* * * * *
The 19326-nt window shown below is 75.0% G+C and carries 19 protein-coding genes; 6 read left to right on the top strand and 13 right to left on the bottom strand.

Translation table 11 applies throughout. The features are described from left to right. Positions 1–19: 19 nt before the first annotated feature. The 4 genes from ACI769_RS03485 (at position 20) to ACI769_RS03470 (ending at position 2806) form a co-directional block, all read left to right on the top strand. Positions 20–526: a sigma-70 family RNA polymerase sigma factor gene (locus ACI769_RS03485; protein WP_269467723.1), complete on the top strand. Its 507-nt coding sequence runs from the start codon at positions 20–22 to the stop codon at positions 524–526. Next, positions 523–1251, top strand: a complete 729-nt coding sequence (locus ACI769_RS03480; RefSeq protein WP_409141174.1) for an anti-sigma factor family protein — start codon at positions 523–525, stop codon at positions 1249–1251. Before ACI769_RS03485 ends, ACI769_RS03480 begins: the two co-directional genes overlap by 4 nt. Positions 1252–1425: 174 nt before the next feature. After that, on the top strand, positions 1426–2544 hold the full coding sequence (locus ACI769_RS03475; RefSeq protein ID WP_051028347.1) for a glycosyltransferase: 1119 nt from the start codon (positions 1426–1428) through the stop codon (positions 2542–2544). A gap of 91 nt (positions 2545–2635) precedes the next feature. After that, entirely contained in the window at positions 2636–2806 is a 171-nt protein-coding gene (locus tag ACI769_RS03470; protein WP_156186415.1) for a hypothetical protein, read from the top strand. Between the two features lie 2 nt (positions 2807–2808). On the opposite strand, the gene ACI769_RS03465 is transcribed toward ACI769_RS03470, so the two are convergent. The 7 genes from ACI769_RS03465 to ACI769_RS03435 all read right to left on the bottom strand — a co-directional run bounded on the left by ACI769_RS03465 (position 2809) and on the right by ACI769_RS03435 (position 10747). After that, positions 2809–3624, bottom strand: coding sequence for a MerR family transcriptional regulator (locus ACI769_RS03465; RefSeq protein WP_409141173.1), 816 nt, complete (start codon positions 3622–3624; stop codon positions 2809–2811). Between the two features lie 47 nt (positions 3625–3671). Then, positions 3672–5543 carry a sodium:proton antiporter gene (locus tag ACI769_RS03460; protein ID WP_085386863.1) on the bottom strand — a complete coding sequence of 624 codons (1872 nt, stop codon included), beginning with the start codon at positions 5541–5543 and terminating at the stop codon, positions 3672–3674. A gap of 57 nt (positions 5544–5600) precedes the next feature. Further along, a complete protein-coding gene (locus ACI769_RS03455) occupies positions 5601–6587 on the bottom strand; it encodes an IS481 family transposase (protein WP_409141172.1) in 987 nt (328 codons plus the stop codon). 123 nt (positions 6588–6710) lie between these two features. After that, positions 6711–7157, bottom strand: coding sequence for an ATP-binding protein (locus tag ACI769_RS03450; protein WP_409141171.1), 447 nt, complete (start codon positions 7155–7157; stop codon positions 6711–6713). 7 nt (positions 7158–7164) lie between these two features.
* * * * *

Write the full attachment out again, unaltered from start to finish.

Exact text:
The 19326-nt window shown below is 75.0% G+C and carries 19 protein-coding genes; 6 read left to right on the top strand and 13 right to left on the bottom strand.

Translation table 11 applies throughout. The features are described from left to right. Positions 1–19: 19 nt before the first annotated feature. The 4 genes from ACI769_RS03485 (at position 20) to ACI769_RS03470 (ending at position 2806) form a co-directional block, all read left to right on the top strand. Positions 20–526: a sigma-70 family RNA polymerase sigma factor gene (locus ACI769_RS03485; protein WP_269467723.1), complete on the top strand. Its 507-nt coding sequence runs from the start codon at positions 20–22 to the stop codon at positions 524–526. Next, positions 523–1251, top strand: a complete 729-nt coding sequence (locus ACI769_RS03480; RefSeq protein WP_409141174.1) for an anti-sigma factor family protein — start codon at positions 523–525, stop codon at positions 1249–1251. Before ACI769_RS03485 ends, ACI769_RS03480 begins: the two co-directional genes overlap by 4 nt. Positions 1252–1425: 174 nt before the next feature. After that, on the top strand, positions 1426–2544 hold the full coding sequence (locus ACI769_RS03475; RefSeq protein ID WP_051028347.1) for a glycosyltransferase: 1119 nt from the start codon (positions 1426–1428) through the stop codon (positions 2542–2544). A gap of 91 nt (positions 2545–2635) precedes the next feature. After that, entirely contained in the window at positions 2636–2806 is a 171-nt protein-coding gene (locus tag ACI769_RS03470; protein WP_156186415.1) for a hypothetical protein, read from the top strand. Between the two features lie 2 nt (positions 2807–2808). On the opposite strand, the gene ACI769_RS03465 is transcribed toward ACI769_RS03470, so the two are convergent. The 7 genes from ACI769_RS03465 to ACI769_RS03435 all read right to left on the bottom strand — a co-directional run bounded on the left by ACI769_RS03465 (position 2809) and on the right by ACI769_RS03435 (position 10747). After that, positions 2809–3624, bottom strand: coding sequence for a MerR family transcriptional regulator (locus ACI769_RS03465; RefSeq protein WP_409141173.1), 816 nt, complete (start codon positions 3622–3624; stop codon positions 2809–2811). Between the two features lie 47 nt (positions 3625–3671). Then, positions 3672–5543 carry a sodium:proton antiporter gene (locus tag ACI769_RS03460; protein ID WP_085386863.1) on the bottom strand — a complete coding sequence of 624 codons (1872 nt, stop codon included), beginning with the start codon at positions 5541–5543 and terminating at the stop codon, positions 3672–3674. A gap of 57 nt (positions 5544–5600) precedes the next feature. Further along, a complete protein-coding gene (locus ACI769_RS03455) occupies positions 5601–6587 on the bottom strand; it encodes an IS481 family transposase (protein WP_409141172.1) in 987 nt (328 codons plus the stop codon). 123 nt (positions 6588–6710) lie between these two features. After that, positions 6711–7157, bottom strand: coding sequence for an ATP-binding protein (locus tag ACI769_RS03450; protein WP_409141171.1), 447 nt, complete (start codon positions 7155–7157; stop codon positions 6711–6713). 7 nt (positions 7158–7164) lie between these two features.